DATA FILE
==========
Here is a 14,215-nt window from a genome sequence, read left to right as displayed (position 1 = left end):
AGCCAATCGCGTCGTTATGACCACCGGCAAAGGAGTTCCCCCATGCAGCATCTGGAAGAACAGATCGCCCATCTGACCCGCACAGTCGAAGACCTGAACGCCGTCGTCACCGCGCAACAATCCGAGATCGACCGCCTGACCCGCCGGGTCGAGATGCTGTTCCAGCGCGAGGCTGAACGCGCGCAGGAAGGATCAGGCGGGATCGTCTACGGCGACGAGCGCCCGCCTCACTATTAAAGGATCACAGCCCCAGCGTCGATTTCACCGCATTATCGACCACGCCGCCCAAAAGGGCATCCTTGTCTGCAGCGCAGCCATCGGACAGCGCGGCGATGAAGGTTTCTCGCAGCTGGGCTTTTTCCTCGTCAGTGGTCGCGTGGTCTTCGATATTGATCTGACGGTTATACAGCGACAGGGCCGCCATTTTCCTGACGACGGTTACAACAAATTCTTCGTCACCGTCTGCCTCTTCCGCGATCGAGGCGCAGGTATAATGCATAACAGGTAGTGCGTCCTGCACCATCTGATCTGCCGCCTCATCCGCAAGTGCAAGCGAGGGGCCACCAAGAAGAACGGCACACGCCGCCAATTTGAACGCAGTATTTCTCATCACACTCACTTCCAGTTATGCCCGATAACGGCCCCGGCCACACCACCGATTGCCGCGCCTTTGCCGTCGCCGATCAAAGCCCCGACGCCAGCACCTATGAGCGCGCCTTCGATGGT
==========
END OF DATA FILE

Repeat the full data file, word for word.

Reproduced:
Here is a 14,215-nt window from a genome sequence, read left to right as displayed (position 1 = left end):
AGCCAATCGCGTCGTTATGACCACCGGCAAAGGAGTTCCCCCATGCAGCATCTGGAAGAACAGATCGCCCATCTGACCCGCACAGTCGAAGACCTGAACGCCGTCGTCACCGCGCAACAATCCGAGATCGACCGCCTGACCCGCCGGGTCGAGATGCTGTTCCAGCGCGAGGCTGAACGCGCGCAGGAAGGATCAGGCGGGATCGTCTACGGCGACGAGCGCCCGCCTCACTATTAAAGGATCACAGCCCCAGCGTCGATTTCACCGCATTATCGACCACGCCGCCCAAAAGGGCATCCTTGTCTGCAGCGCAGCCATCGGACAGCGCGGCGATGAAGGTTTCTCGCAGCTGGGCTTTTTCCTCGTCAGTGGTCGCGTGGTCTTCGATATTGATCTGACGGTTATACAGCGACAGGGCCGCCATTTTCCTGACGACGGTTACAACAAATTCTTCGTCACCGTCTGCCTCTTCCGCGATCGAGGCGCAGGTATAATGCATAACAGGTAGTGCGTCCTGCACCATCTGATCTGCCGCCTCATCCGCAAGTGCAAGCGAGGGGCCACCAAGAAGAACGGCACACGCCGCCAATTTGAACGCAGTATTTCTCATCACACTCACTTCCAGTTATGCCCGATAACGGCCCCGGCCACACCACCGATTGCCGCGCCTTTGCCGTCGCCGATCAAAGCCCCGACGCCAGCACCTATGAGCGCGCCTTCGATGGT